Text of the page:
Jennifer C. King, PhD, is the Chief Scientific Officer for the GO2 Foundation for Lung Cancer. She is a cancer research scientist turned patient advocate who offers a unique perspective: striking a balance between understanding the impact and mechanisms of new treatments and being able to explain what it all means to the greater cancer community. She uses her training to lead cutting-edge research initiatives to improve the lives of those living with or at risk for lung cancer.
As a translational oncology researcher, Dr. King has studied new molecular targets for cancer therapeutics and developed oncology mouse models at Memorial Sloan-Kettering Cancer Center and the Jonsson Comprehensive Cancer Center at UCLA. She has worked in the nonprofit space for more than a decade, overseeing Conquer Cancer Foundation's research grant programs and portfolios, working in health IT and data governance for CancerLinQ,® and co-founding a patient-facing health data-sharing nonprofit, SHARE& For Cures.
Dr. King serves on multiple advisory boards and workgroups for national organizations such as the
American Society of Clinical Oncology, the Agency for Healthcare Research and Quality, the Association of Community Cancer Centers, the National Lung Cancer Roundtable, and various pharmaceutical and diagnostics companies.
Dr. King earned a PhD in biology from the Massachusetts Institute of Technology and a BS from Duke University. She is a member of the American Association for Cancer Research, the American Society of Clinical Oncology, and the International Association for the Study of Lung Cancer.
In the current oncology clinical trials landscape, many barriers remain to clinical trial enrollment that affect both the oncologist and the patient.1 Among these are trial locations, strict eligibility
requirements, insufficient resources to support appropriate clinical trial education and screening, as well as patient and provider attitudes about trials.
In lung cancer, we now have four approved immunotherapy drugs (all anti-PD-1/PD-L1 checkpoint inhibitors) and the number of clinical trials for combinations of these and other new immunotherapies is
exploding. A quick search of clinicaltrials.gov for the generic term “immunotherapy” and a condition of cancer resulted in 820 actively recruiting studies. In addition, immunotherapy is being considered
earlier in the treatment paradigm. Results of a study by Forde and colleagues provided early evidence that this type of drug could work even in a pre-surgical setting.2 The implication is that it is critical for clinicians and patients to have conversations about IO clinical trials at every point in the treatment process—not just when patients with late-stage lung cancer have few options left. How do physicians and patients keep up with and make sense of this changing environment?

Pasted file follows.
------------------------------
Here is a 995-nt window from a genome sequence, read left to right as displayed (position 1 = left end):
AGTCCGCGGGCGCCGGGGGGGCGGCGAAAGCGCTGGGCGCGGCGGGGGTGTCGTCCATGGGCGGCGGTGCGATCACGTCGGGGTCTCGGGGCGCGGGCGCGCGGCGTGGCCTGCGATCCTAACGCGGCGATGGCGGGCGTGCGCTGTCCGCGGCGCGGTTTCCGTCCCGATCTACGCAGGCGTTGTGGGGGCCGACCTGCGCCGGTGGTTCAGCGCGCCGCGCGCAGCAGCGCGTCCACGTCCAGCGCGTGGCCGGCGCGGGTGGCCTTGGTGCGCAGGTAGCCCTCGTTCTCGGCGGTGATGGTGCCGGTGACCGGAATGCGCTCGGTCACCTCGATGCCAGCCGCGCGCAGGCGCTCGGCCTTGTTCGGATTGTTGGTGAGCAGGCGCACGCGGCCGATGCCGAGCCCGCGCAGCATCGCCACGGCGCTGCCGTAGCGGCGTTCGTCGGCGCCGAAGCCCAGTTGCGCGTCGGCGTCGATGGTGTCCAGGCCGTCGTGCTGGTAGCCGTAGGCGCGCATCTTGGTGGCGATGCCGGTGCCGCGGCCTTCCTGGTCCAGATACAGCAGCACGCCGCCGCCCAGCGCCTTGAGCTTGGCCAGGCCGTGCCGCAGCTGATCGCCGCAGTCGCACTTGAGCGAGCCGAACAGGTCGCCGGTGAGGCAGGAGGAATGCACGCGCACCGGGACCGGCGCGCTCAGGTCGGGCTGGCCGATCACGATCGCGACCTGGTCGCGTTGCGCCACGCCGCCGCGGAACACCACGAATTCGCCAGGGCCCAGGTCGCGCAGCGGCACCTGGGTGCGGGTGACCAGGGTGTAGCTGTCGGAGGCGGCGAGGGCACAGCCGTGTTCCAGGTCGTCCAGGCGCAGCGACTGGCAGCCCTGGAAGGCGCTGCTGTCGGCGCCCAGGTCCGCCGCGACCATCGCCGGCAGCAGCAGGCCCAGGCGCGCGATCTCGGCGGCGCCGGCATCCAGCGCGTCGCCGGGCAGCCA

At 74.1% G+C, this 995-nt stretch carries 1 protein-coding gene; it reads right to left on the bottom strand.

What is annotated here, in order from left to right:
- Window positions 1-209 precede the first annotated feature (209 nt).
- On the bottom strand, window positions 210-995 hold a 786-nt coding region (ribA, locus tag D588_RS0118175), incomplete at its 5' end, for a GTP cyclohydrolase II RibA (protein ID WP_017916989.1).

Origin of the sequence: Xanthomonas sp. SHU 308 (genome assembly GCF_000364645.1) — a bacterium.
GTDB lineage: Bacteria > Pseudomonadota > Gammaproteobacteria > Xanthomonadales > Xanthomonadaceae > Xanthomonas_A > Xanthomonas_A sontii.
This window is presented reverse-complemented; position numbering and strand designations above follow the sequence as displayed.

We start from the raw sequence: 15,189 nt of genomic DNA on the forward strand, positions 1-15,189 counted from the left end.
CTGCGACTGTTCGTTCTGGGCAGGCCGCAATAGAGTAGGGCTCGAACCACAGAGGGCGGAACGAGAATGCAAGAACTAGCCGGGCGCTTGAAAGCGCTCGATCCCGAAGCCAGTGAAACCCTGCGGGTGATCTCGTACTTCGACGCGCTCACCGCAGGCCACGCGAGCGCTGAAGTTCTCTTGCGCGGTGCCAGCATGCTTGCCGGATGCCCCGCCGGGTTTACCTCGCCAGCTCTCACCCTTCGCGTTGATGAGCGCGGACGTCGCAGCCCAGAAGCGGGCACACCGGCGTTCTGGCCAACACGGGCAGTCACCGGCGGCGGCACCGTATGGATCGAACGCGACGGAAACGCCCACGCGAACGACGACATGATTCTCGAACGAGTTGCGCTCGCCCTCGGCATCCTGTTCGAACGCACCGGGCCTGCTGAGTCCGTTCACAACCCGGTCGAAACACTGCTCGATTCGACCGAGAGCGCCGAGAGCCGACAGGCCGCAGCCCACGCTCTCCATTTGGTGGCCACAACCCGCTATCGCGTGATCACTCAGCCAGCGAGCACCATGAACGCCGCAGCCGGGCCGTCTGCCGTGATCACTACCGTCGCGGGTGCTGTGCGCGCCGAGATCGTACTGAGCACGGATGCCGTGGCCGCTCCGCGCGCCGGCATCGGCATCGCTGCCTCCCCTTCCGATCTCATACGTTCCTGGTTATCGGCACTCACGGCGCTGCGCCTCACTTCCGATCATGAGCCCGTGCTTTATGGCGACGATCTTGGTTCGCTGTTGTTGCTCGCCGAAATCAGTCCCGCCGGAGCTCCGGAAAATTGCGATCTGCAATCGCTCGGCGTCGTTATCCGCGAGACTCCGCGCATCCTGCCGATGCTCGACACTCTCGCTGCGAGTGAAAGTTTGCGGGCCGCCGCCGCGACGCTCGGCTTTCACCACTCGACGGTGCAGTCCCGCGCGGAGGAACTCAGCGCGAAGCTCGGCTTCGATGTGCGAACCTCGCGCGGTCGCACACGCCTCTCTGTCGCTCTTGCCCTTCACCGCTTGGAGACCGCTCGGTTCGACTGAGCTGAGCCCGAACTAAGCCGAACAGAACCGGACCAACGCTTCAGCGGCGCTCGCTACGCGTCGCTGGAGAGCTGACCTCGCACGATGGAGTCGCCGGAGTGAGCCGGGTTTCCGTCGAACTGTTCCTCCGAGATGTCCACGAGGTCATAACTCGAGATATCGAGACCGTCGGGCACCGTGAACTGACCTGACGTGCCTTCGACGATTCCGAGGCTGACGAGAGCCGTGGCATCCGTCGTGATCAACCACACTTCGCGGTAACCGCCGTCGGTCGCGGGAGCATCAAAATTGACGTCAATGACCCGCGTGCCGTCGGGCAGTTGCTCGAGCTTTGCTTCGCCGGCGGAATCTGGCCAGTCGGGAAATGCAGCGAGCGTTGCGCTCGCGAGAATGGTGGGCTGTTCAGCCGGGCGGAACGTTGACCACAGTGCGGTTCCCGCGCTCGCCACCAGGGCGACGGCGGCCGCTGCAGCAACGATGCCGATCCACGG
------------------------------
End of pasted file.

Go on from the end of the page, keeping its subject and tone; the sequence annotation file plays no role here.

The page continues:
Fortunately, there are new tools and services that can help facilitate conversations and education about clinical trials. Companies such as Antidote (www.antidote.me) and Smart Patients (smartpatients.
com/trials/search) are structuring and annotating clinical trial data from clinicaltrials.gov and the National Cancer Institute. These new search tools allow for simplified, patient-friendly language in searches and results as well as the ability to search for things like a specific molecular target or immunotherapy drug.
At Lung Cancer Alliance (lungcanceralliance.org), we use a combination of online tools and telephone-based navigation to educate and empower patients to have informed conversations about clinical trials with their healthcare team. Our trained treatment and trial specialists consider patients’ treatment histories, walk them through online tools, provide access to a molecular testing program if
needed, research the most appropriate treatment, and send options for discussion with their physician along with general education about trials. In our follow-up, we’ve found that three quarters of
patients go on to have a conversation about trials with their physician, including many who have not had those conversations before. In addition, half of those conversations lead to the patient connecting
with a trial investigator. We find that this personalized discussion and education, which can be provided virtually through the phone and online, can demystify clinical trials and provide new options for
the oncologist and patient to consider together.
As oncologists struggle with having enough hours in the day, telehealth-based services like this—provided by advocacy organizations or elsewhere—can help address barriers such as
patient education, proper trial selection, and screening so that we can improve patient enrollment in clinical trials.